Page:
Most children with Autism Spectrum Disorder (ASD) have difficulty sleeping. Most parents of children with Autism also have sleep challenges. One study showed that parents of children with ASD get less sleep, less quality sleep and wake up earlier than parents of neuro-typical children or children without ASD.
You probably aren’t surprised, which is why you are reading this article in the first place! I’m here to tell you that not only are you not alone. . . you are actually among the majority.
These sleep problems in children most often take the form of difficulty falling asleep at bedtime and difficulty sleeping through the night. I once had a client whose child was so frustrated by his ceiling (the white absence of picture) that he didn’t sleep well (had a lot of trouble falling asleep) until they painted a mural on it. Formally, insomnia is the most common sleep challenge among children with ASD.
No one knows the exact cause of extra sleep difficulties among children diagnosed with ASD. It is likely a combination of being unable to recognize cues that prompt sleep; being over stimulated at sleep times; anxiety related to sleep or the dark; being overly sensitive to noises in the house that you hear when lying quietly in bed but might not otherwise notice much or pay attention to; and research suggests that hormones that promote sleep (such as melatonin) may not be functioning the same way as they do in neuro-typical children.
Also, interestingly, research is also noting the possibility that children with ASD might not need as much sleep as other children. So, in some cases, it’s possible the trouble falling asleep is genuinely not being tired enough.
Not getting enough sleep has consequences. We all know that! When children with ASD aren’t getting enough sleep regularly, there has been shown to be a connection with, and increase in, the following(2):
- Increased behavioral problems
- Poor learning and cognitive performance
Here is what you can do to improve sleep in your amazing child with ASD:
Provide a comfortable sleep setting.
Set the stage for sleep success by making sure the room is a comfortable temperature for their preference and their pajamas are friendly and feel “fine” on their skin (loose fit, snug fit, various textures). Use black-out blinds, and if you use a night light use a dim one with an amber glow that stays on all night. Be sure the laundry detergent fragrance you use to wash the sheets isn’t offending to your child (what pleases your nostrils as “flower fields” might hit your child’s as a smelly bog). Consider the background noise in the house and decide if playing white noise through the night might be helpful.
Establish a consistent relaxing routine.
Use visual schedules for younger children if helpful. The routine should be the same every night and the steps of the routine should make sense and flow well together. Many children with ASD thrive on boundaries and structure. Having a consistent bedtime routine is a great way for them to feel empowered. There are no surprises and they know what comes next.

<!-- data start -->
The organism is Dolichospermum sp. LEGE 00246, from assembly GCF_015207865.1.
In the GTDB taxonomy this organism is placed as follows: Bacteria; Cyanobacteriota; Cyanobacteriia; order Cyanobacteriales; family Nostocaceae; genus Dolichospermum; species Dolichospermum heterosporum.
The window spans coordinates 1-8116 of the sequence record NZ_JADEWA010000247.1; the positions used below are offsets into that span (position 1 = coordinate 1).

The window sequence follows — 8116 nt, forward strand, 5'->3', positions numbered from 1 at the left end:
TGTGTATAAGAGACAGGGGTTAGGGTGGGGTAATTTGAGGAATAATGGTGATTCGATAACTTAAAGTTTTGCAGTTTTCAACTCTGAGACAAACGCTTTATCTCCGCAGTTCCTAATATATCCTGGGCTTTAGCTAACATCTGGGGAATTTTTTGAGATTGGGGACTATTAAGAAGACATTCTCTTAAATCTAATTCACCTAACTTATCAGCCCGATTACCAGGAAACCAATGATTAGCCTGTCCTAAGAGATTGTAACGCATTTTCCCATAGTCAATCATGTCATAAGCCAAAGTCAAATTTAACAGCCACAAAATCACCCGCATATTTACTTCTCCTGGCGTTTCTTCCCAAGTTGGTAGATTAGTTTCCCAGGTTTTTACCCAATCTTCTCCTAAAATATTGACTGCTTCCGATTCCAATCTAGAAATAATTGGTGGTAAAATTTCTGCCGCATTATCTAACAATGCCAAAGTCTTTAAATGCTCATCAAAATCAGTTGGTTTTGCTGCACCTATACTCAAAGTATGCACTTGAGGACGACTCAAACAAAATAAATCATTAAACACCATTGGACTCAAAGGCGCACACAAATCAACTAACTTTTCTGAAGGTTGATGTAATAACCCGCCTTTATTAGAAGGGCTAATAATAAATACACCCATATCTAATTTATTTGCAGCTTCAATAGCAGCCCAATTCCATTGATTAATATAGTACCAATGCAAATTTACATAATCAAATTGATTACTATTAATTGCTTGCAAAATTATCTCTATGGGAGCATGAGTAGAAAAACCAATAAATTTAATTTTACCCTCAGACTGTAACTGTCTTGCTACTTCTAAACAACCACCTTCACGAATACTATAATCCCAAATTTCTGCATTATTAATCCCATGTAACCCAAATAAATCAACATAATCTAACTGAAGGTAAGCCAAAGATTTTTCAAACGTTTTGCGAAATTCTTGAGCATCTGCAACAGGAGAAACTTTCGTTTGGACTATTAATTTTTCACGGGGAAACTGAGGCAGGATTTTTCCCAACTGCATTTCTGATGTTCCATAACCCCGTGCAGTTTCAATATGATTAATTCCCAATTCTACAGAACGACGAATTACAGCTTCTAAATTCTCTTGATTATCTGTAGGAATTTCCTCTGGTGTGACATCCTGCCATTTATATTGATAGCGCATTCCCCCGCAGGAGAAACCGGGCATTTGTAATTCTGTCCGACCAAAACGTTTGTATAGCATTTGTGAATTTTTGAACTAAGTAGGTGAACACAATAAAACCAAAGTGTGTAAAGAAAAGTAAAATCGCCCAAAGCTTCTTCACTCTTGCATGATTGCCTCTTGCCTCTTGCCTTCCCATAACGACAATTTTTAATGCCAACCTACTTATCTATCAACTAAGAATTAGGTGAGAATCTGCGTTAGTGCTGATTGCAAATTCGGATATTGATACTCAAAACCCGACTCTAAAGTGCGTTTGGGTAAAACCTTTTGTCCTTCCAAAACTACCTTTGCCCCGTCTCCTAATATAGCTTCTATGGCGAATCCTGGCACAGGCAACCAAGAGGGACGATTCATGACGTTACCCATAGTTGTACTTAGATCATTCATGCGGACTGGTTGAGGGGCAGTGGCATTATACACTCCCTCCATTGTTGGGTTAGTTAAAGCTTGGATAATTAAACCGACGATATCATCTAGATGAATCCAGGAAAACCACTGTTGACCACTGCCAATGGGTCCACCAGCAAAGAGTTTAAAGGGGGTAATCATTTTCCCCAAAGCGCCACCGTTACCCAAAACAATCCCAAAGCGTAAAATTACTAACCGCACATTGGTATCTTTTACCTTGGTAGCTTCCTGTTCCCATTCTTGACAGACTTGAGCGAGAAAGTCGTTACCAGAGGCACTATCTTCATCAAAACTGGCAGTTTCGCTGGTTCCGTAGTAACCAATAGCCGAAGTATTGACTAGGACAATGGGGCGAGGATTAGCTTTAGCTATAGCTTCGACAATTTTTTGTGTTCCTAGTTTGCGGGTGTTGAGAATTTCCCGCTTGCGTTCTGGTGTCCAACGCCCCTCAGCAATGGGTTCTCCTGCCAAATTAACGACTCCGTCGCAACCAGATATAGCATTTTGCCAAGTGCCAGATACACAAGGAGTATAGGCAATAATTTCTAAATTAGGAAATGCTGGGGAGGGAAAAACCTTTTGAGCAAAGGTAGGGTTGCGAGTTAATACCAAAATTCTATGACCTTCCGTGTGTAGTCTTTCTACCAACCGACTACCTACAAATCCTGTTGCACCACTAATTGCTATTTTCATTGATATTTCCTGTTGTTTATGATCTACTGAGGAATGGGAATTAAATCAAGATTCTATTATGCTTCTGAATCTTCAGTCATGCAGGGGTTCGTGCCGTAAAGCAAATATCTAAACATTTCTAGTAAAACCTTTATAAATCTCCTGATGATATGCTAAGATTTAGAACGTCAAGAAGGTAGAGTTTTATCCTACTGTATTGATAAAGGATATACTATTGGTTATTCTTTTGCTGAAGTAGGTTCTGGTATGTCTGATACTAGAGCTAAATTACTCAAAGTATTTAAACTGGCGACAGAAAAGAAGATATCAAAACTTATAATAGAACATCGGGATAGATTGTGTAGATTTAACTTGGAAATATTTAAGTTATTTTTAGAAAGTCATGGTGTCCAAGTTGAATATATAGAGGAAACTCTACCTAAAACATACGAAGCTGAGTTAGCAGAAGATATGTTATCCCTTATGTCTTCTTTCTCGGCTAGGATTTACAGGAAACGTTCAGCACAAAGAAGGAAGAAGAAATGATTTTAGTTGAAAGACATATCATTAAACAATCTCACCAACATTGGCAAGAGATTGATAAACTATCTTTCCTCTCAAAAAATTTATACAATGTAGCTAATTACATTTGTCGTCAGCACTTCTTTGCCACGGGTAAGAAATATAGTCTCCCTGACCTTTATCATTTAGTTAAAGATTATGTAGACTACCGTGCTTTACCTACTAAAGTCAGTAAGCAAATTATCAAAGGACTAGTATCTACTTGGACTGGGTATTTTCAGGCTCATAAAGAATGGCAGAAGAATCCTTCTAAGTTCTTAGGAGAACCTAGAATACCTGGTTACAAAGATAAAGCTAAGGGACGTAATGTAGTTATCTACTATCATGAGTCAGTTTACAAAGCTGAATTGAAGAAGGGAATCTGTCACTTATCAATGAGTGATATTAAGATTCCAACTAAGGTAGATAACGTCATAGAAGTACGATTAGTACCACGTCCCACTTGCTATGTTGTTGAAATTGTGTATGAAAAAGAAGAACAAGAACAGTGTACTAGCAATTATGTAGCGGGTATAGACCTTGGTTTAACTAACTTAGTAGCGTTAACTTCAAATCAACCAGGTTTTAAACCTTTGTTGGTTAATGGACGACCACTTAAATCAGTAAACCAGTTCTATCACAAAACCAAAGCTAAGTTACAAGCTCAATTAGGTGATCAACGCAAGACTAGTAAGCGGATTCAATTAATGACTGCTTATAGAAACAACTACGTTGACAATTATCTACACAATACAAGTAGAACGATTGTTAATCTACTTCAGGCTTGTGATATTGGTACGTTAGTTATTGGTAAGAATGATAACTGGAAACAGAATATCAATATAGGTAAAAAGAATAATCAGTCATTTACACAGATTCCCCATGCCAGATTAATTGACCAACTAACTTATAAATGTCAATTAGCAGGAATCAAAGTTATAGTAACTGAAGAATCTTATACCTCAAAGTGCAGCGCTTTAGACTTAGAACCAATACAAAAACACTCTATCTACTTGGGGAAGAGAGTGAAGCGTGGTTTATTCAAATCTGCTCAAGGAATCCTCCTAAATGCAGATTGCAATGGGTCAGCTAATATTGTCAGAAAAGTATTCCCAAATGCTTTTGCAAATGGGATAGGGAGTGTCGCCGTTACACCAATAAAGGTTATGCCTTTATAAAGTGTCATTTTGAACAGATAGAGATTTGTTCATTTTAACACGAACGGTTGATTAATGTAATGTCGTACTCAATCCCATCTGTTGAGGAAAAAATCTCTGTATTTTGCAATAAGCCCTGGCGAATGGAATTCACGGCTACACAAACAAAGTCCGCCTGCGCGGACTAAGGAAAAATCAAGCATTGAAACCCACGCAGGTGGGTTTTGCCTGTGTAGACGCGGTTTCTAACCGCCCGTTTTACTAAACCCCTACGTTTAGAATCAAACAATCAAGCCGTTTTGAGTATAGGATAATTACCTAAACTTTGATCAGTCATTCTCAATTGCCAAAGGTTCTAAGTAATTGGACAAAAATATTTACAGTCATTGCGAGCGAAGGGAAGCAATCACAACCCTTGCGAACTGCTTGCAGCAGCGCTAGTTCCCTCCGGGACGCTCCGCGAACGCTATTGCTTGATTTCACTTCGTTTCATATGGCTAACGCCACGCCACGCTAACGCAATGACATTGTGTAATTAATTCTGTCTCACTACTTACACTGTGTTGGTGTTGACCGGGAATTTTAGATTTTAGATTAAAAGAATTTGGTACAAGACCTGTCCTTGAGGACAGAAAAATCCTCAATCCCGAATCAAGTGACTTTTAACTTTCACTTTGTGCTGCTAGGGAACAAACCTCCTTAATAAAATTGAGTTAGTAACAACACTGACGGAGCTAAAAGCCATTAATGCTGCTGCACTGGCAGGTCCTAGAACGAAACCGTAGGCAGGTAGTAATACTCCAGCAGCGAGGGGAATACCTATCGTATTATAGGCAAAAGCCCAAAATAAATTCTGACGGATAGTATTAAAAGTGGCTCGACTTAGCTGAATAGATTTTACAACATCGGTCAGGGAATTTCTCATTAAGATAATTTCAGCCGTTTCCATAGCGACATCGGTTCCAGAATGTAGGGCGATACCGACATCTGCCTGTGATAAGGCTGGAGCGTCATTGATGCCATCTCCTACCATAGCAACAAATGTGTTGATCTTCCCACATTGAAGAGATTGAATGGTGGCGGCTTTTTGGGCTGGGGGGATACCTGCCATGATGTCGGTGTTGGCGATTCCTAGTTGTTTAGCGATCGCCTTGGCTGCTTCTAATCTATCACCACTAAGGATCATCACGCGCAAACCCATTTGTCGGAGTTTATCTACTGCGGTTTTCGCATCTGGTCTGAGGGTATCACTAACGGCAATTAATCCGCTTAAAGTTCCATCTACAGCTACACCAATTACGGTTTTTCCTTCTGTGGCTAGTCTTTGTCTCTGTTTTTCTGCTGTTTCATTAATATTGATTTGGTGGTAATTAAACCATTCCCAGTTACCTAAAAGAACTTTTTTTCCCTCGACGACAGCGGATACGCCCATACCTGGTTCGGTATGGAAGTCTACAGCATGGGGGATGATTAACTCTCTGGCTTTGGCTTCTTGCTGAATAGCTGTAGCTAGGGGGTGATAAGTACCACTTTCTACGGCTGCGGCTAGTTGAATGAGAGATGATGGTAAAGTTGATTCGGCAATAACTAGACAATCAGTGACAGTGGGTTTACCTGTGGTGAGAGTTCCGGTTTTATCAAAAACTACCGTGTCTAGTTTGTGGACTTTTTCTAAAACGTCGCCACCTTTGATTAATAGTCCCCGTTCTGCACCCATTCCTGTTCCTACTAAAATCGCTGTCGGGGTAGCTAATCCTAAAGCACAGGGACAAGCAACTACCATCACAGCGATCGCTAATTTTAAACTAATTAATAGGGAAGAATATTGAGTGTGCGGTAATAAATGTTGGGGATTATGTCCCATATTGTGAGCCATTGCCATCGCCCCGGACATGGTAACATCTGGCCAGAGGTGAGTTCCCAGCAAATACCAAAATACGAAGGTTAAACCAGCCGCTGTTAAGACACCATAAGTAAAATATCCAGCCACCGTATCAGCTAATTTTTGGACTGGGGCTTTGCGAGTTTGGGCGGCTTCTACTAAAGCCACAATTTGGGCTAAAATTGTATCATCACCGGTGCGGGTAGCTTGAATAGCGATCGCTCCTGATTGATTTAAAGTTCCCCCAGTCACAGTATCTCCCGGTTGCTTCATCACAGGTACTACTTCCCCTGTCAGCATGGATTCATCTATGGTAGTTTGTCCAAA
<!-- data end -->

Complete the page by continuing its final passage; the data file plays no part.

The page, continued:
Fix your schedule.
Ensure bedtime is being offered at an appropriate time so you can ensure they are tired enough to sleep. Being over-tired and not tired enough can often look the same after all. To ensure the best bedtime, offer it based on the recommended amount of time between nap and bedtime, which is 5-6 hours for children 2 years and older, until your child is no longer napping. For additional information about schedules for babies and toddlers and the amount of suggested time between naps, be sure to follow an age-appropriate sleep schedule.
Help your child fall asleep independently.
That’s what The Baby Sleep Site® is here to help you do. Everyone wakes up many times throughout the night. Without knowing it, most people wake briefly to check or see if their sleep environment is “right.” Is my pillow in a good position? Is everything like it should be? When your child with ASD, especially, cannot fall asleep alone, then each time he/she wakes up, it is hard to fall back asleep without whatever it took to help him/her fall asleep in the first place. If your child learns to fall asleep alone, most of the time this translates to them being able to fall back asleep in the middle of the night and therefore better rested.
Maintain healthy daytime behaviors.
Offer naps at needed and appropriate times. Offer meals and snacks at set times throughout the day. Avoid foods or drinks known to be stimulating at the wrong times (high-sugar snacks an hour before you hope your child will be asleep, for example). Expose your child to light upon waking up in the morning to get their brains in “day” mode and attempt to stop making sleep hormones. Offer enough physical activity throughout the day so that your child will be tired at sleep times. This is an important one since many young children with ASD also deal with hyperactivity. Targeting a healthy dose of physical activity early in the day can help tremendously with your child settling more easily into sleep later.
The fact is, up to 80% of children with Autism have difficulty sleeping. The good news is there are things you can do to help this – and we’re here to help as well.
Hoping your child with Autism/ASD is on their way to better sleep!
1. Meltzer LJ. Journal of Pediatric Psychology, 2008.
2. Sleep and Autism Spectrum Disorder (ASD). Carin Lamm, MD. https://www.autismspeaks.org/family-services/health-and-wellness/sleep. 10/24/17
3. Autism Research Institute. https://www.autism.com/sleeplessness_main. 10/24/2017
4. Autism Speaks Autism Treatment Network / Autism Intervention Research Network
5. Sleep Medicine Review. Sleep problems in autism spectrum disorders: Prevalence, nature, & possible biopsychosocial aetiologies. Amanda L. Richdale et. al.